What’s the new soy on the block?: Looks like flax.

January 1, 1996 Human Health and Nutrition Data 0 Comments

What’s the new soy on the block?: Looks like flax.

Year: 1996
Authors: S Jeffrey.
Publication Name: Food in Canada.
Publication Details: Page 15.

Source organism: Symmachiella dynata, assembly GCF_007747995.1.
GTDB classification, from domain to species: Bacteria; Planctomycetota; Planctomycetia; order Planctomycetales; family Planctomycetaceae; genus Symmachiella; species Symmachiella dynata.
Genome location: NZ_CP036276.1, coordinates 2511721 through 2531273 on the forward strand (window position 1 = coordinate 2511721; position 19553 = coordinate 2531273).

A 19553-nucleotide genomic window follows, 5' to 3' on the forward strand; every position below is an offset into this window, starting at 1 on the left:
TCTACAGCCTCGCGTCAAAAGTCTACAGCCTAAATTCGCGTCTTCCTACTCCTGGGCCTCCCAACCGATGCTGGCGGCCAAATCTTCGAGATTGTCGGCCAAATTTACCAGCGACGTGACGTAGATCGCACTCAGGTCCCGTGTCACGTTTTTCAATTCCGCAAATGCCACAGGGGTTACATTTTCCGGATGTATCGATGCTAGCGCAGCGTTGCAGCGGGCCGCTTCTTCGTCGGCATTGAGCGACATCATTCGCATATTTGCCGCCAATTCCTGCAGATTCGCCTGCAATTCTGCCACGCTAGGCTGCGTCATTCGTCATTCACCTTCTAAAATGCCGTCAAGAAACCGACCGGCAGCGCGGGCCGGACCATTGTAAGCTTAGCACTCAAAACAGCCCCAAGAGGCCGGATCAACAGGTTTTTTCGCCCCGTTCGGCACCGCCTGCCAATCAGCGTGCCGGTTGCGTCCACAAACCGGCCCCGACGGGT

This article on the nutritional benefits of flaxseed oil and flaxseed appears in a popular magazine geared towards the food and restaurant industries. The author introduces flaxseed as a newly discovered source of protein, soluble fiber, EFAs and lignans and claims that Western science is supporting the traditional use of flaxseed in a healthy diet. Canada is the world’s largest producer of flaxseed, producing over one million tons per year. Unlike in Europe where flaxseed is popular in breads and cereals, North America has commonly used flaxseed for non-edible purposes. However, with growing evidence of the significance of ALA, soluble fiber and lignans in the prevention of coronary heart disease, cancer, renal disease and inflammatory conditions, flaxseed and flaxseed oil are growing in popularity and are becoming more common in mainstream grocery stores. The author reviews research by Thompson’s group at the University of Toronto which has clearly demonstrated the anti-carcinogenic effects of flaxseed lignans. Screening of 68 foods by these investigators identified flaxseed as containing the highest levels of the active lignans, SD and MR. Thompson refers to studies in her laboratory which have shown that both ALA and lignans reduced cell proliferation and nucleic aberration, early markers of mammary and colon cancer induced in rats by chemical carcinogens. SD treatment also prevented the growth of established tumors and the development of new tumors. Research in humans is currently underway (for a review of these studies, refer to Section on “Lignans” in this Bibliography). Flaxseed contains 22 – 24% ALA, is a complete source of protein and contains the soluble fiber called mucilage. Flaxseed has been found to reduce serum cholesterol levels by 6 – 9%, effects attributable to both the ALA and mucilage content of the seed. Safety studies with flaxseed in amounts of up to 50 g/day have indicated it to be a safe addition to the diet. ALA, a highly polyunsaturated FA has been shown not to increase serum peroxide levels or reduce protective antioxidants. The author suggests incorporating flaxseed into breads, muffins, pancakes or tossed into soups and salads. The seeds are crunchy and add a nutty flavor to foods. Flaxseed oil in bottled form and as supplements is now readily available to the consumer.

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